If I want to show that a certain polynomial is irreducible over a finite field, which methods do I have?

In particular how can I show that $X^4-3$ is irreducible over $\mathbb F_5$

The idea which I posted here does not work very well for me.

Its not hard to see that the polynomial has no roots in the finite field. So the only possibility being reducible is that I can split it into two polynomials with degree $2$.

Should I try it as usual with $x^4-3=x^4-2x^2+9=(a_1x^2+b_1x+c_1)(a_2x^2+b_1x+c_1)$?

I tried it, but didn't came to a solution. Can someone help me?

  • $\begingroup$ There are fortunately not many irreducible polynomials of degree 2 over this field. $\endgroup$ – Tobias Kildetoft Feb 14 '15 at 13:58
  • $\begingroup$ Duke, take a look at this thread. That polynomial remains irreducible over the bigger field $\Bbb{F}_{125}$. Fortunately the proof of irreduciblity is the same: The zeros of this quartic are of order sixteen, and the field $\Bbb{F}_{5^4}$ is the smallest extension containing such elements. The usefulness of that argument depends on you being familiar with a few things about finite fields. Therefore I won't mark this as a duplicate. At least not yet. $\endgroup$ – Jyrki Lahtonen Feb 15 '15 at 16:46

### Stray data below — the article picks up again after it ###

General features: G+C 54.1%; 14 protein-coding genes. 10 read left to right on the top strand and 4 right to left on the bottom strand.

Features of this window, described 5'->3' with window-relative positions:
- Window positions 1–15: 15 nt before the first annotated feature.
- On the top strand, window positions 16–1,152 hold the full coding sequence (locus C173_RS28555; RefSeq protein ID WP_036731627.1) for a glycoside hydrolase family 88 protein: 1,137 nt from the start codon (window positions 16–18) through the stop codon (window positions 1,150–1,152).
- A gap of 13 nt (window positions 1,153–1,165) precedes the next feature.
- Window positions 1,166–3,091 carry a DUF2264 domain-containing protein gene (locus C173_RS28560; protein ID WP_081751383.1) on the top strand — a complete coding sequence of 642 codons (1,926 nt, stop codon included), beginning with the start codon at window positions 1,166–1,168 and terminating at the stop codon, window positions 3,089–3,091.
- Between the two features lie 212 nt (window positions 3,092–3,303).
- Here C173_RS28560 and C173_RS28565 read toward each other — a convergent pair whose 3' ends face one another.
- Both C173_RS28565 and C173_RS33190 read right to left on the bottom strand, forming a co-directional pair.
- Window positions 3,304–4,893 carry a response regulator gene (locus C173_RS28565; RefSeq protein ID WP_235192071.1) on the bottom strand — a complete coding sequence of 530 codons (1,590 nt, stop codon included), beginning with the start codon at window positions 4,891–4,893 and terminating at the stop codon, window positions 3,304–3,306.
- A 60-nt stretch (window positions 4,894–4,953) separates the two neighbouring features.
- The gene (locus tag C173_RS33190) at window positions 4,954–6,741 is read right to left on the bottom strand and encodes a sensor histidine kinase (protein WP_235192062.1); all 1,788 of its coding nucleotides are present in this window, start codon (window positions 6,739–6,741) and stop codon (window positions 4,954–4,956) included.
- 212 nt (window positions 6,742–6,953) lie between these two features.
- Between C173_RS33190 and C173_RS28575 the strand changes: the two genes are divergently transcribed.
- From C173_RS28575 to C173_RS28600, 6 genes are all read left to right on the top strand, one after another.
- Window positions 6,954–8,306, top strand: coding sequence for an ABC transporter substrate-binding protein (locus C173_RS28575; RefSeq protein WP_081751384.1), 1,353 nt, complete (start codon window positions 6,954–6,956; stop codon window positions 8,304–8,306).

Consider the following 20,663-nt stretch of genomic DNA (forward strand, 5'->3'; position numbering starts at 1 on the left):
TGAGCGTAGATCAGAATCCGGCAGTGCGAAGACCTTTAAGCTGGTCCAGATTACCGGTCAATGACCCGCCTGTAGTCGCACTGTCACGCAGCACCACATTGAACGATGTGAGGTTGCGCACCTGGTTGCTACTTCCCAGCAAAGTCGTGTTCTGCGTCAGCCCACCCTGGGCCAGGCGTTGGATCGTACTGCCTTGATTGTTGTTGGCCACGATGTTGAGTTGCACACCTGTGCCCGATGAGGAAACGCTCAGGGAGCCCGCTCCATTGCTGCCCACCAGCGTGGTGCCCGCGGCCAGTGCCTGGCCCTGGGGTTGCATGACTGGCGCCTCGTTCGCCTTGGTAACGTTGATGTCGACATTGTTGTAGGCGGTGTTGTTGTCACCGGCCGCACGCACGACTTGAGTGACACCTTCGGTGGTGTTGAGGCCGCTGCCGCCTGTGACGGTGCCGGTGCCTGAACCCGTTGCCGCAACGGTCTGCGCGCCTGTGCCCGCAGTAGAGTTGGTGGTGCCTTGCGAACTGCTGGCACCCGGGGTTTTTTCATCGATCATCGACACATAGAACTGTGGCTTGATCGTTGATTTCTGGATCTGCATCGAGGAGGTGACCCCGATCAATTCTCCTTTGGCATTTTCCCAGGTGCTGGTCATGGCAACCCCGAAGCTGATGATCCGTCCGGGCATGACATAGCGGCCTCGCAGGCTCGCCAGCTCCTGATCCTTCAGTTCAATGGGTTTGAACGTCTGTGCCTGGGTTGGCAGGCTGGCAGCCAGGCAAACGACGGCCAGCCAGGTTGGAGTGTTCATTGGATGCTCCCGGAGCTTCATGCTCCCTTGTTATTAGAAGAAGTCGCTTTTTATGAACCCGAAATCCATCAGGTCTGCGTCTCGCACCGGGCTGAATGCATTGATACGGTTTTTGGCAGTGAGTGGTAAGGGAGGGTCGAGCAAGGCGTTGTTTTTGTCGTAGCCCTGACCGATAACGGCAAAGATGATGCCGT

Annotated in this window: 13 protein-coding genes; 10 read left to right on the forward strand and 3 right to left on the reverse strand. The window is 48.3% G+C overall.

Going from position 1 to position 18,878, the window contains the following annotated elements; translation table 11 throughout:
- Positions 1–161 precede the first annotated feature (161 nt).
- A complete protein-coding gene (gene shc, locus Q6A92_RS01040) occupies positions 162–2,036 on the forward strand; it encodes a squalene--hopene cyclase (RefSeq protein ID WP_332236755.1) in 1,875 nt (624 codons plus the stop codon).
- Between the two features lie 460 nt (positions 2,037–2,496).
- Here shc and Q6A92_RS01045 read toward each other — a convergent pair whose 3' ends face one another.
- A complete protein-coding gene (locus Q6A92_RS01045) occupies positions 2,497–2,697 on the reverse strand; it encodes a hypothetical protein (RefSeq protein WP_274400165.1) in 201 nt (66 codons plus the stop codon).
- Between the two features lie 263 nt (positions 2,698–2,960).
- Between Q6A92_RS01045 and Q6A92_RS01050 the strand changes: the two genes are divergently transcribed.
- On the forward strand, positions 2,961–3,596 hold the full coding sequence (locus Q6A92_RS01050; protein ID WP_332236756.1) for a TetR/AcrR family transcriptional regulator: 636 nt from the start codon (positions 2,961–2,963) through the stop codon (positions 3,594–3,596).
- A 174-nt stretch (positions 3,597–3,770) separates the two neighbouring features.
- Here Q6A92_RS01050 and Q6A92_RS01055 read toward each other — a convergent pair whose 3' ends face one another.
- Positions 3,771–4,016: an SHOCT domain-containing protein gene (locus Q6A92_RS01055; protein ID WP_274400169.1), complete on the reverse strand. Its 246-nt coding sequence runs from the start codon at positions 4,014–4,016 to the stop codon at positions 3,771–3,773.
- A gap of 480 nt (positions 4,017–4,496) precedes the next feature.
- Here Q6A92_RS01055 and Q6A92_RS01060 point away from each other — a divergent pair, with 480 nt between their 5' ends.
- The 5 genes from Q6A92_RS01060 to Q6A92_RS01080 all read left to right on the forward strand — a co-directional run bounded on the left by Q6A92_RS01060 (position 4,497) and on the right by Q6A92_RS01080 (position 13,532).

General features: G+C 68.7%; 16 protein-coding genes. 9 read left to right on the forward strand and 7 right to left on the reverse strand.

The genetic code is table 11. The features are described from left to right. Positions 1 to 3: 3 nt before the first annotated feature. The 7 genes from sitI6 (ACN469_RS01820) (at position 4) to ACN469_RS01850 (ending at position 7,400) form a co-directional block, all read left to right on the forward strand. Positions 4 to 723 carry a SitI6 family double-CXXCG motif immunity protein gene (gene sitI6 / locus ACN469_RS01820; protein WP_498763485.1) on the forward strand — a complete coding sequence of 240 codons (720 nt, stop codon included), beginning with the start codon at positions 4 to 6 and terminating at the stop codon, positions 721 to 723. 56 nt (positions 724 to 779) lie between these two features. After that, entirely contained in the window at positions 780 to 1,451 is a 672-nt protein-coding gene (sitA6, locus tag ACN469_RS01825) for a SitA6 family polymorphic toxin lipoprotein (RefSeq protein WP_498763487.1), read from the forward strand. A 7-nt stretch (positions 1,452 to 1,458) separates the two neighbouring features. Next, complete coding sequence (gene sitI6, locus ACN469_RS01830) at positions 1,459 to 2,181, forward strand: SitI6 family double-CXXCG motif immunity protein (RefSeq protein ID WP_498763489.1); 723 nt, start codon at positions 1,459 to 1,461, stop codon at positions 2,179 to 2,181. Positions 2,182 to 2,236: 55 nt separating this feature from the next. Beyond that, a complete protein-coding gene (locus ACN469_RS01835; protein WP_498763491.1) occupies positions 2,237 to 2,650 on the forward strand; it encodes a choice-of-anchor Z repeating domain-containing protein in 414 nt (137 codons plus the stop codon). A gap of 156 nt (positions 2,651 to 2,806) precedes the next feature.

You have that $-3=2$ in $\mathbb F_5$. Therefore you just have to try to find $b,c\in\mathbb F_5$ such that

$$X^4-3=X^4+2=(X^2+bX+1)(X^2+cX+2),$$ or $$X^4-3=X^2+2=(X^2+bX+3)(X^2+bX+4),$$

and if you get a contradiction, $X^4-3$ is not a product of two polynomial of degree 2. To check that it's not a product of polynomials of degree 1 and 3, you just have to show that for all $a\in \mathbb F_5$, $$a^4+2\neq 0,$$ which is very quick.


$$X^4+2=(X^2+bX+1)(X^2+cX+2)$$ $$\iff X^4+2=X^4+(b+c)X^3+(3+bc)X^2+(2b+c)X+2$$ $$\iff\begin{cases}b+c=0\\ 3+bc=0\\2b+c=0\end{cases}$$ $$\iff\begin{cases}b=-c\\c^2=3\\c=0\end{cases}$$ $$\iff\begin{cases}b=c=0\\ c^2=3\end{cases}$$

The contradiction is that if $c=0$, $c^2\neq 3$.

Now do the same reasoning with $X^4-3=(X^2+bX+3)(X^2+cX+4)$ and you'll get a contradiction too (if it's really irreducible).

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  • $\begingroup$ Hello. Thanks for the answer. I know this, but I was not able to get a contradiction. $\endgroup$ – Duke Feb 14 '15 at 13:56
  • $\begingroup$ I completed my answer. $\endgroup$ – Surb Feb 14 '15 at 14:08

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